Mark Sanford: "I would say, no. Because I would argue that he's taking us in the wrong direction. Just take one indicator. If you look at the business investment numbers over the last couple of months, they've been cratering. That's reality. And in part, the reason they're cratering is nobody knows what's going to come next, in terms of trade."

On the campaign trail today

Elizabeth Warren, Amy Klobuchar and Steve Bullock (via video) participate in a Native American presidential forum in Sioux City, Iowa… Bernie Sanders is also in the Hawkeye State, holding a town hall in Davenport and playing a baseball game against the press at the Field of Dreams in Dyersville… Elizabeth Warren holds a town hall in St. Paul, Minn…. And Kirsten Gillibrand participates in an interview with the Washington Post.

Dispatches from NBC’s embeds

Seven presidential candidates (Delaney, Bennet, Klobuchar, Castro, Yang, de Blasio and Moulton) spoke at the Hillsborough County Democrats picnic in New Hampshire on Sunday. NBC’s Amanda Golden has the highlights:

  • Castro, by far, got the loudest applause out of all of the candidates, and was the only one to receive a standing ovation when he delivered a passionate call for reforming the immigration system and restoring decency in the White House.
  • De Blasio and Yang once again crossed paths while taking turns to speak – Yang was taking some pictures with attendees after concluding his speaking time and de Blasio was about to go up, and they exchanged a quick hug and a pat on the back for one another.
  • Moulton did not rule out running for other office when asked by NBC News if his candidacy for the presidency doesn’t pan out.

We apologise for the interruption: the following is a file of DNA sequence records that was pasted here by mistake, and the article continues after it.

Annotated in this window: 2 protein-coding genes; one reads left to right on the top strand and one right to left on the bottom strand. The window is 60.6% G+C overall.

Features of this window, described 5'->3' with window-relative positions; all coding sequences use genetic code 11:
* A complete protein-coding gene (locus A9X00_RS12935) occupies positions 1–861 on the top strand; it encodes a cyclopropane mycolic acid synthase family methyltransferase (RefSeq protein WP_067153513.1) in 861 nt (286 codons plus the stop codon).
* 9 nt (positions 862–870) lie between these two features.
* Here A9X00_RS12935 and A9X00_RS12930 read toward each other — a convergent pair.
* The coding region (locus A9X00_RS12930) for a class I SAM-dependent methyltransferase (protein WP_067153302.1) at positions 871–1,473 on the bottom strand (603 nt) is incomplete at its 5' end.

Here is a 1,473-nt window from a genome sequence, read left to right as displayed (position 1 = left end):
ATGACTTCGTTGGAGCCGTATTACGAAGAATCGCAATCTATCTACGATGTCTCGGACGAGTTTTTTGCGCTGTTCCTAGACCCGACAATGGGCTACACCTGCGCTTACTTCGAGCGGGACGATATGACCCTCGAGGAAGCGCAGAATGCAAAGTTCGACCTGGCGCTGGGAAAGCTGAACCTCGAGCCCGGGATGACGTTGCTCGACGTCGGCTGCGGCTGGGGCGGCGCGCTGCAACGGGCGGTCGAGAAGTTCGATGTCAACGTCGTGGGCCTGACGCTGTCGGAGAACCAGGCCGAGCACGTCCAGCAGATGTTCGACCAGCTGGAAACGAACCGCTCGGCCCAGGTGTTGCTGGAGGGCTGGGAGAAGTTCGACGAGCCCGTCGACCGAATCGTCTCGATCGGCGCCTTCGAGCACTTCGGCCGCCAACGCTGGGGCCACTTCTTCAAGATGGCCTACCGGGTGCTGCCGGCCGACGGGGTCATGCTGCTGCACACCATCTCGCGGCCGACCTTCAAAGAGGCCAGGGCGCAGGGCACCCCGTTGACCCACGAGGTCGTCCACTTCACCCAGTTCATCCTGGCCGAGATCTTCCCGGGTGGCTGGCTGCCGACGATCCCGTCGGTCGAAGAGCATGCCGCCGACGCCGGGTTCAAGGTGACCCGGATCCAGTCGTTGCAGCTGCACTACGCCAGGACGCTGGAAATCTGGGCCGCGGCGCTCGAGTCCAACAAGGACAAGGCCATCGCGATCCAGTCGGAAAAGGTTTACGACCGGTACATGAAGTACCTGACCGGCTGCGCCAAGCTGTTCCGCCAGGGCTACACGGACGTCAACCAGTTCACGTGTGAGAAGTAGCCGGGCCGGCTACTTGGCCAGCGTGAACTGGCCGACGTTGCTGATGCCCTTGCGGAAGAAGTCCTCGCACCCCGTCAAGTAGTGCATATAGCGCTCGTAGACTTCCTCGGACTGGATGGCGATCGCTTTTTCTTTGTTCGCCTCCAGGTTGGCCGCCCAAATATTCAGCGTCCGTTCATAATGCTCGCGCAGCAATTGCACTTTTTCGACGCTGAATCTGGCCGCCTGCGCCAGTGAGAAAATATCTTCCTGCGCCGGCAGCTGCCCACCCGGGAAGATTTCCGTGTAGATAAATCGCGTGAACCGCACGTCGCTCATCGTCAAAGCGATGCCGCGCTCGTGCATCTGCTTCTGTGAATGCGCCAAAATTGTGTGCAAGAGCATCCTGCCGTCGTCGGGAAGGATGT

Beto O’Rourke visited Fayetteville, Arkansas where he compared President Trump’s rhetoric to Nazi Germany. NBC’s Marianna Sotomayor reports, “O’Rourke quickly began to slam President Donald Trump’s inhumane rhetoric, saying that he would only expect human beings to be described as ‘an infestation in the Third Reich,’ he said. ‘Not in America.’ He called on everyone to wake up and recognize that Trump’s divisive leadership ‘is not an act of God,’ it’s something that the country can change.”

Data Download: The number of the day is … 55 percent

Fifty-five percent.

That’s the share of Americans in the new NBC/WSJ poll who say they’re “very worried” that the United States will experience another mass shooting or attack by white nationalists, targeting people based on their color or country of origin.

By comparison, just 27 percent say they’re very worried the U.S. will experience another major terrorist attack, according to the same poll.

In the January 2002 NBC/WSJ poll — so just months removed from the 9/11 terrorist attacks — 30 percent said they were very worried about another terrorist attack.

Tweet of the day

The Lid: Not everything’s bigger in Texas

Don’t miss the pod from Friday, when we tried to answer why Beto O’Rourke isn’t going to change his mind and run for the Senate in 2020.

ICYMI: New clips you shouldn’t miss

The president is dismissing fears of a looming recession (or writing it off as a conspiracy.)

Support for free trade reaches a new high in NBC/WSJ poll.

POLITICO reports that Trump no longer speaks to Tom Barrack.

The Business Roundtable is offering a new version of its vision for corporations.

Thirteen presidential candidates — but not Biden — will be at a DNC meeting in San Francisco.

NBC’s Ali Vitali previews Elizabeth Warren’s appearance at a forum focused on Native American issues.

Trump Agenda: Required attendance

Union workers at a petrochemical plant in Pennsylvania were required to attend Trump’s speech at the company last week — or lose pay.

Experts say the gun control debate should focus more on high-capacity magazines.

A no-deal Brexit could lead to economic and social chaos in Britain, according to leaked government documents.

China is massing troops within sight of Hong Kong to send a message to activists there.

2020: That keynote speech seven years ago

The New York Times looks back at Julian Castro’s “Obama moment” in 2012.

The AP checks in with Justin Amash’s reelection race.

And here’s POLITICO on Michigan’s big-stakes Senate contest.

Voters in the suburbs are pushing Republicans on gun control.

Here’s how Bernie Sanders is proposing to reduce the prison population.